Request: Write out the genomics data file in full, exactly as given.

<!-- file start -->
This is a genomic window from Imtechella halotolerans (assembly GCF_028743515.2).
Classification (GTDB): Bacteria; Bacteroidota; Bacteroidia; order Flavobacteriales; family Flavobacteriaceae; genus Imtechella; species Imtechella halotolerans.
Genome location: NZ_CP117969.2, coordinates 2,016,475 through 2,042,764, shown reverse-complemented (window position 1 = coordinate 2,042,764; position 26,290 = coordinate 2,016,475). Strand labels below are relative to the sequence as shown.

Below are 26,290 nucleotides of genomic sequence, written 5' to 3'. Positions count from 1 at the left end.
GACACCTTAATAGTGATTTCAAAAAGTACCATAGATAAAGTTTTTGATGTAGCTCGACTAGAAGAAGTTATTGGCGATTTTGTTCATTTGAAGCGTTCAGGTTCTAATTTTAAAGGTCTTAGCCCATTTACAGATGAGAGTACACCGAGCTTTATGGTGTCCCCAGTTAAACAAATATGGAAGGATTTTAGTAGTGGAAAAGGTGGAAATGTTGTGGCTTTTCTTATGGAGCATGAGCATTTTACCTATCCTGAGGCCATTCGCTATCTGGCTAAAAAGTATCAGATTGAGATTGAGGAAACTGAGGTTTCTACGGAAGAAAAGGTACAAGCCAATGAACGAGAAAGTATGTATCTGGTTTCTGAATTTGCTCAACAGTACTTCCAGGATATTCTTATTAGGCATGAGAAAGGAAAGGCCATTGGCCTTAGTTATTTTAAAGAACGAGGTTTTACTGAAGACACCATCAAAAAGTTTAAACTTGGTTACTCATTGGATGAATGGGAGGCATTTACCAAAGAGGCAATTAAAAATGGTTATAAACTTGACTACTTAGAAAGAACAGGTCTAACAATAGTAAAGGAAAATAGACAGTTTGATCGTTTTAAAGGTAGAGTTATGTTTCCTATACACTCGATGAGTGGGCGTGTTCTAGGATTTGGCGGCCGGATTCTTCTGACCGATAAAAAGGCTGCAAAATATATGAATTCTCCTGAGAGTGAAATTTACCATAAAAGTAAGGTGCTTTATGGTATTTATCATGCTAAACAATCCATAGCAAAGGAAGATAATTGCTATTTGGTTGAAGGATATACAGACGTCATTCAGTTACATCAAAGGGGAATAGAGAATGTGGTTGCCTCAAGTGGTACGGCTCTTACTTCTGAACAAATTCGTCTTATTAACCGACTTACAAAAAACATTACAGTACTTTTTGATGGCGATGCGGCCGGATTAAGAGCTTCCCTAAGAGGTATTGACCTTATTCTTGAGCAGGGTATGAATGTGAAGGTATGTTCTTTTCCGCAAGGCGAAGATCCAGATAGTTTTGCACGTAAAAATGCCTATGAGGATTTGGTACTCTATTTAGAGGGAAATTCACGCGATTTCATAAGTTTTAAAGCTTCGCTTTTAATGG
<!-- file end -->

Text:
This is a genomic window from Imtechella halotolerans (assembly GCF_028743515.2).
Classification (GTDB): Bacteria; Bacteroidota; Bacteroidia; order Flavobacteriales; family Flavobacteriaceae; genus Imtechella; species Imtechella halotolerans.
Genome location: NZ_CP117969.2, coordinates 2,016,475 through 2,042,764, shown reverse-complemented (window position 1 = coordinate 2,042,764; position 26,290 = coordinate 2,016,475). Strand labels below are relative to the sequence as shown.

Below are 26,290 nucleotides of genomic sequence, written 5' to 3'. Positions count from 1 at the left end.
GACACCTTAATAGTGATTTCAAAAAGTACCATAGATAAAGTTTTTGATGTAGCTCGACTAGAAGAAGTTATTGGCGATTTTGTTCATTTGAAGCGTTCAGGTTCTAATTTTAAAGGTCTTAGCCCATTTACAGATGAGAGTACACCGAGCTTTATGGTGTCCCCAGTTAAACAAATATGGAAGGATTTTAGTAGTGGAAAAGGTGGAAATGTTGTGGCTTTTCTTATGGAGCATGAGCATTTTACCTATCCTGAGGCCATTCGCTATCTGGCTAAAAAGTATCAGATTGAGATTGAGGAAACTGAGGTTTCTACGGAAGAAAAGGTACAAGCCAATGAACGAGAAAGTATGTATCTGGTTTCTGAATTTGCTCAACAGTACTTCCAGGATATTCTTATTAGGCATGAGAAAGGAAAGGCCATTGGCCTTAGTTATTTTAAAGAACGAGGTTTTACTGAAGACACCATCAAAAAGTTTAAACTTGGTTACTCATTGGATGAATGGGAGGCATTTACCAAAGAGGCAATTAAAAATGGTTATAAACTTGACTACTTAGAAAGAACAGGTCTAACAATAGTAAAGGAAAATAGACAGTTTGATCGTTTTAAAGGTAGAGTTATGTTTCCTATACACTCGATGAGTGGGCGTGTTCTAGGATTTGGCGGCCGGATTCTTCTGACCGATAAAAAGGCTGCAAAATATATGAATTCTCCTGAGAGTGAAATTTACCATAAAAGTAAGGTGCTTTATGGTATTTATCATGCTAAACAATCCATAGCAAAGGAAGATAATTGCTATTTGGTTGAAGGATATACAGACGTCATTCAGTTACATCAAAGGGGAATAGAGAATGTGGTTGCCTCAAGTGGTACGGCTCTTACTTCTGAACAAATTCGTCTTATTAACCGACTTACAAAAAACATTACAGTACTTTTTGATGGCGATGCGGCCGGATTAAGAGCTTCCCTAAGAGGTATTGACCTTATTCTTGAGCAGGGTATGAATGTGAAGGTATGTTCTTTTCCGCAAGGCGAAGATCCAGATAGTTTTGCACGTAAAAATGCCTATGAGGATTTGGTACTCTATTTAGAGGGAAATTCACGCGATTTCATAAGTTTTAAAGCTTCGCTTTTAATGG